North by Northwest on Blu-ray Disc
North by Northwest is a wonderful roller coaster ride in which ad agency maven Cary Grant is mistaken for a spy, then a murderer, and has to spend the rest of the movie running for his life.
Eva Marie Saint plays the love interest, or is she something else? She's very attractive in this movie and uses her feminine wiles to - well, we won't spoil it. James Mason is the heavy, and a darn fine one.
Hitchcock has crafted an excellent fish out of water tale here, full of suspense and yet with enough chuckles to keep you from getting too depressed at the tribulations through which Grant's character of Roger Thornhill has to go.
In what has to be one of the best, if not the best, chase films, Thornhill - the successful New York advertising executive who suspects nothing untoward when the movie opens - is abducted by a pair of hired thugs who think he's someone named George Kaplan. Despite his protests that he isn't, he's driven to a luxurious estate where Phillip Vandamm (James Mason) supposedly lives, to be interrogated.
Thornhill, not surprisingly, cannot provide the information his captors want, so they try to murder him and make it appear to be an accident - by getting him drunk and putting him behind the wheel of a lovely sports convertible it would be a shame to harm. Fortunately, Thornhill escapes, but because the perps have done such a great job of covering their tracks he can't convince the cops - or even his mother (Jesse Royce Landis) that he wasn't just off on a drunk.
And things go downhill for Thornhill from there, culminating in a nifty confrontation on the carvings of Mount Rushmore. It's delicious.
The Blu-ray is pretty delicious, too, though we were disappointed in the overall picture quality. While we were hoping for a transfer in the league of such older films as The Professionals, which positively leaps off the screen at you, North By Northwest is rather flat in comparison. Oh, the details is all there, and the colors look great as well, but we were really hoping for that wonderful "depth" that marks the best BD's regardless of the age of the source material.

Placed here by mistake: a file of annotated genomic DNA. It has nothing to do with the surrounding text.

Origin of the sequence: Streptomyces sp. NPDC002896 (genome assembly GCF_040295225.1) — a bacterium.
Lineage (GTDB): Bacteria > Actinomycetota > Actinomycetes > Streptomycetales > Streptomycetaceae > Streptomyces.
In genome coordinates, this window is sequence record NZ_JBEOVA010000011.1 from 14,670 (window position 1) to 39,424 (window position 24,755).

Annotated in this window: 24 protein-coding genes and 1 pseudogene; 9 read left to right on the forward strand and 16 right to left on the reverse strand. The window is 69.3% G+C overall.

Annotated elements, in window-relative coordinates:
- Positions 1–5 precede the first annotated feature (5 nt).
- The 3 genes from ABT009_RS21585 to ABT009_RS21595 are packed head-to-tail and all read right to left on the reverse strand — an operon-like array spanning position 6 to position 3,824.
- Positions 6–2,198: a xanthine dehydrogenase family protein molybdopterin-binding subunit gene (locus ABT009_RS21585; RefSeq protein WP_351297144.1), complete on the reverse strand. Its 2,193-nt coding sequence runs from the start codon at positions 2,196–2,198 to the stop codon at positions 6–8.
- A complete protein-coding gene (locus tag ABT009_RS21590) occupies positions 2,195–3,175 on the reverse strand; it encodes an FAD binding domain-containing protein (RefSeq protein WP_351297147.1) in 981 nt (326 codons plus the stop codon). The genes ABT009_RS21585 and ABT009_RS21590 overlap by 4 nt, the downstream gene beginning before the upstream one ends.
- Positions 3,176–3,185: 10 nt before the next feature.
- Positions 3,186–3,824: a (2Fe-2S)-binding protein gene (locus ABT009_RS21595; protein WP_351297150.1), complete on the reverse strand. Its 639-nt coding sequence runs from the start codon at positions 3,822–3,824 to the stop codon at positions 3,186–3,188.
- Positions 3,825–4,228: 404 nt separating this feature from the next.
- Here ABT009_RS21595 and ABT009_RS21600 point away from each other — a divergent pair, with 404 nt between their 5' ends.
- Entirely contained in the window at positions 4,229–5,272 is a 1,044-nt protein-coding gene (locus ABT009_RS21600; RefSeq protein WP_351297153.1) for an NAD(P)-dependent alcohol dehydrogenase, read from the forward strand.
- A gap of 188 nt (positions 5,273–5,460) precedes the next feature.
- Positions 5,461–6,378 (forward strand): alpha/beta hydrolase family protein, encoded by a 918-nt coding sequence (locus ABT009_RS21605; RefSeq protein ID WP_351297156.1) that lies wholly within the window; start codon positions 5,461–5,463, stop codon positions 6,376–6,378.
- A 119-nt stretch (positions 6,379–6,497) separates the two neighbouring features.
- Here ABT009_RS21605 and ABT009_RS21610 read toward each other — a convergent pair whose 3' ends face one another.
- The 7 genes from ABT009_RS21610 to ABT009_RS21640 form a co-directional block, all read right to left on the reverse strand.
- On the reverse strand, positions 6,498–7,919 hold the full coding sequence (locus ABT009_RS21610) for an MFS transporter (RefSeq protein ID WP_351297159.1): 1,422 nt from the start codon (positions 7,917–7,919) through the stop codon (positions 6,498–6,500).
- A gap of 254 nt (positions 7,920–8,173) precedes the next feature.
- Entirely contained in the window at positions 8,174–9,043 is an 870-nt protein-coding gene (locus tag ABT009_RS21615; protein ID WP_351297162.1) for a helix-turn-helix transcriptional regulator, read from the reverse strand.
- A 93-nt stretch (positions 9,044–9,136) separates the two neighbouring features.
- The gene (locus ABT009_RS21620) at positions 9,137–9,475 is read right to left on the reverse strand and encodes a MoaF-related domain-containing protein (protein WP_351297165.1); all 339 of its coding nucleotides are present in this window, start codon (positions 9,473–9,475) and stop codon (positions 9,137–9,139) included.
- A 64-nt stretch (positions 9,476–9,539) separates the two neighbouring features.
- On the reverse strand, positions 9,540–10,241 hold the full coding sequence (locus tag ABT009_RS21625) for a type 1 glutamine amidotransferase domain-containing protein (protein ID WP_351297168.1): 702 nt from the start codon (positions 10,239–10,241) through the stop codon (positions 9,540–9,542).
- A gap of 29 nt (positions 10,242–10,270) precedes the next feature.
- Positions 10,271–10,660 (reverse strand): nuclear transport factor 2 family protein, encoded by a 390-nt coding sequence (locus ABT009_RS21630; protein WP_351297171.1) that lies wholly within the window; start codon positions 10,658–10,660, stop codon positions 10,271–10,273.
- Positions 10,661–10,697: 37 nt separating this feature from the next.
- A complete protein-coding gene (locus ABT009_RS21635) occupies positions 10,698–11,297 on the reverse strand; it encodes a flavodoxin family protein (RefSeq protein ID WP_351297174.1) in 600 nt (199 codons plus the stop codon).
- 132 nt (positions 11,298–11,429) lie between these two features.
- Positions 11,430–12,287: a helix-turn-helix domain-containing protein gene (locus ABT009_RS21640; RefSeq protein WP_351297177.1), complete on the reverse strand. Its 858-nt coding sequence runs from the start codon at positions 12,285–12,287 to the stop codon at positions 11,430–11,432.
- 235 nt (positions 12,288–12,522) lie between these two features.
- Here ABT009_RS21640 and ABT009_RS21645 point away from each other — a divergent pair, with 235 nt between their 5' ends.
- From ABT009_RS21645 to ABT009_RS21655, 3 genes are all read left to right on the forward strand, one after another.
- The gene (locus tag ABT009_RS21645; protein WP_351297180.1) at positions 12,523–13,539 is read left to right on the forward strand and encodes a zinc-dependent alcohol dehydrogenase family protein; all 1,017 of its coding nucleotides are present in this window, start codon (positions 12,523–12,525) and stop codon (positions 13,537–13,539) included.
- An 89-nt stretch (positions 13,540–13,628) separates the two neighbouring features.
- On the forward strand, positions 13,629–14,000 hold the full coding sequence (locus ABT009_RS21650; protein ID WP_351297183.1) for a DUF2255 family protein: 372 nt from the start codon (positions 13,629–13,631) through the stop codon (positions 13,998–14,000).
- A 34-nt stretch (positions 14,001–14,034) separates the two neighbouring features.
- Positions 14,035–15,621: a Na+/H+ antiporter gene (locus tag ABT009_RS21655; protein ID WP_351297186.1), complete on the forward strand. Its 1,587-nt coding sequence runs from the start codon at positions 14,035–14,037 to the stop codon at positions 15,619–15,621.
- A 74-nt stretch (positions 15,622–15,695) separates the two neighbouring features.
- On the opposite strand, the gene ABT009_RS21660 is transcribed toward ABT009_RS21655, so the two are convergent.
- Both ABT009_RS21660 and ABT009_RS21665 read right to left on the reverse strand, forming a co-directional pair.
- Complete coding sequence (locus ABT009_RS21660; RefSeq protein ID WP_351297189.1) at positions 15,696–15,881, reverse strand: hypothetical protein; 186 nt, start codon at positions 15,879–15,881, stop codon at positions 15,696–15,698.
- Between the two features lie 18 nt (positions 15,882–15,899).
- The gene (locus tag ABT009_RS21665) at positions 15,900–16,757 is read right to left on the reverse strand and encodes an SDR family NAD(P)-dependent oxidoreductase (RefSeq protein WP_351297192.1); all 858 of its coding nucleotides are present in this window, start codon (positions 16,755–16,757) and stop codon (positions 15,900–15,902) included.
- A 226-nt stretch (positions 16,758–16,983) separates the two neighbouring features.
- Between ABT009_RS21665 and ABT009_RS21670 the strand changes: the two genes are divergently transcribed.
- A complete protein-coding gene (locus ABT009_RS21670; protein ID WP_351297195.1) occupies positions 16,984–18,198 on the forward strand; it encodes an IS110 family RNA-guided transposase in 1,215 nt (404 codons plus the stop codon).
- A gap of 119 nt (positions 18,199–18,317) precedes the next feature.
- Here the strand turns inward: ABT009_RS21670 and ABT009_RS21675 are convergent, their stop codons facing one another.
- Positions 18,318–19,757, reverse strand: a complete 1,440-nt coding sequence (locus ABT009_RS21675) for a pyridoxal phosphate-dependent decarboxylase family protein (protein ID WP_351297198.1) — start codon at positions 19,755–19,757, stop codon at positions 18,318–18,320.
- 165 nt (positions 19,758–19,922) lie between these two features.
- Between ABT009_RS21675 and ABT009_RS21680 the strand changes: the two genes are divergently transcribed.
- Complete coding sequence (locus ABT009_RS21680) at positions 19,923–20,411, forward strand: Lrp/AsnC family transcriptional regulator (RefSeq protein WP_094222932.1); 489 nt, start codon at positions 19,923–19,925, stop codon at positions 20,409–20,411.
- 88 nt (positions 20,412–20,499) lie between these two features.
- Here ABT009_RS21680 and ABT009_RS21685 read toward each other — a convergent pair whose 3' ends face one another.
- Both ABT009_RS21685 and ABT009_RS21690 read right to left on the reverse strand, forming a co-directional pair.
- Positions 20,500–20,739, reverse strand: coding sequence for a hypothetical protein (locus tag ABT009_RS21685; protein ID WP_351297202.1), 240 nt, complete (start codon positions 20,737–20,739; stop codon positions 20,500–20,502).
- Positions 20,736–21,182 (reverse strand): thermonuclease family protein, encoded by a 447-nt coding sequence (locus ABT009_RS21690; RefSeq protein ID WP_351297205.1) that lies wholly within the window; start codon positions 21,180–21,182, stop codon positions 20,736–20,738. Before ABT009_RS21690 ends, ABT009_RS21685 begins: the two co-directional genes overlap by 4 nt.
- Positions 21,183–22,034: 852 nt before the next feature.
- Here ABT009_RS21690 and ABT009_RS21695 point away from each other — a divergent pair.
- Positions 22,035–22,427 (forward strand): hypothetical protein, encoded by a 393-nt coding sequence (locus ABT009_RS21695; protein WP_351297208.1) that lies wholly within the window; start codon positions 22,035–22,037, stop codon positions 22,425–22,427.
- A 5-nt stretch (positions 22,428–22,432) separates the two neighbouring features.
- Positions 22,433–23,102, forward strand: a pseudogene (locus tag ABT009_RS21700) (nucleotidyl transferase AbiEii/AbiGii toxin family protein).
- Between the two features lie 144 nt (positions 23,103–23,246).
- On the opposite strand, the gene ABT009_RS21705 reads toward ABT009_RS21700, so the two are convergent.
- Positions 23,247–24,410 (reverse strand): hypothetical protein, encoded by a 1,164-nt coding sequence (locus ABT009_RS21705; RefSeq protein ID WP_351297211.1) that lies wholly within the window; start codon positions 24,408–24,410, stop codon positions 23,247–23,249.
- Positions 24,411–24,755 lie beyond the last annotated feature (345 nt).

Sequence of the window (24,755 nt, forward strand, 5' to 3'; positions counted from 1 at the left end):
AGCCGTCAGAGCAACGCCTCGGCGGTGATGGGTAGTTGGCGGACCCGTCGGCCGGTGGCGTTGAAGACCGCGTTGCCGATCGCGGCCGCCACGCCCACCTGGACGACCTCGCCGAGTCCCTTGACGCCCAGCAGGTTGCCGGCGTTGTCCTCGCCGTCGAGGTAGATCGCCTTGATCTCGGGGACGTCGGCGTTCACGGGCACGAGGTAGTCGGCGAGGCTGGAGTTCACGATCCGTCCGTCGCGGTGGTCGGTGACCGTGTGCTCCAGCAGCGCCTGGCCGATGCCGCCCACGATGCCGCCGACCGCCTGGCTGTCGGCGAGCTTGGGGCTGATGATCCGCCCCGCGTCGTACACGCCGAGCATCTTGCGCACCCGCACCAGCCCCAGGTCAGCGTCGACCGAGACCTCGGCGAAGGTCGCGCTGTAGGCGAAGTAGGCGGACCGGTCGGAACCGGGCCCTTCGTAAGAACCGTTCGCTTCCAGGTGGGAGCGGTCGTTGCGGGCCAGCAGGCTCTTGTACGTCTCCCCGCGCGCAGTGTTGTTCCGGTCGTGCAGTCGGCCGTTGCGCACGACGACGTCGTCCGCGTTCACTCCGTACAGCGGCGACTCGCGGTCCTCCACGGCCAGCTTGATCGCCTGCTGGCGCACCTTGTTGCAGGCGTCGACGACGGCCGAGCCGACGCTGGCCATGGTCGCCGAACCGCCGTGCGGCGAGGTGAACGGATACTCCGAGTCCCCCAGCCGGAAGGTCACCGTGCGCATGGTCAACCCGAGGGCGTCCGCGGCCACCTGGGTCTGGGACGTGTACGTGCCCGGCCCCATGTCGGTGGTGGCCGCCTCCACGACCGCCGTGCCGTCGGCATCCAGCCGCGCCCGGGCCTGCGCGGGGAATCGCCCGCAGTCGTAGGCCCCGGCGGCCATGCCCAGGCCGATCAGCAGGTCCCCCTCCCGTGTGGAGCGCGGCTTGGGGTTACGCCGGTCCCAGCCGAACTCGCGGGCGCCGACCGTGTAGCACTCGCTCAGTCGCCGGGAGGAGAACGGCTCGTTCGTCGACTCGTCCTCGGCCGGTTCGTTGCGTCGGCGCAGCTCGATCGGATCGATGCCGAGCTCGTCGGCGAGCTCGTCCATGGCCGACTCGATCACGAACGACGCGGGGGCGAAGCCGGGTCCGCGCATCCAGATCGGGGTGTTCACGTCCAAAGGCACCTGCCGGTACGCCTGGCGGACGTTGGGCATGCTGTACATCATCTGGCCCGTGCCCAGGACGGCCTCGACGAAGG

Not that it's bad, but we wanted more.
The audio, presented in Dolby TrueHD,is a decent upgrade from the earlier DVD's Dolby Digital 5.1 audio, but as is normal for films of this age doesn't come close to what a modern all-digital sound track can offer. It's also a tad soft, so you may have to crank it a tad to reach your normal listening level.
That said, dialogue is always very clear and they've even done a pretty good job of mixing in some surround, which you may notice particularly on the crop dusting chase scene. Other than that you get mostly stereo audio. Fans of the great Bernard Herrmann's excellent musical score can take heart in the knowledge that there's also a music-only track available via the disc's special features.
And speaking of special features, they are in abundance, right from the Blu-ray's "Book" packaging that gives you a lot of info about the production. There's also an audio commentary featuring screenwriter Ernest Lehman (before he died, obviously), and it's fascinating. There's also the full length PBS documentary "Cary Grant: A Class Apart", taken from from the "American Masters" series, which gives us looks at Grant from the perspective of friends, wives, and others.
There's more. "Destination Hitchcock: The Making of 'North by Northwest'", hosted by Eva Marie Saint is a look at the film's production, as well as Hitchcock himself. You also get a still gallery and trailers.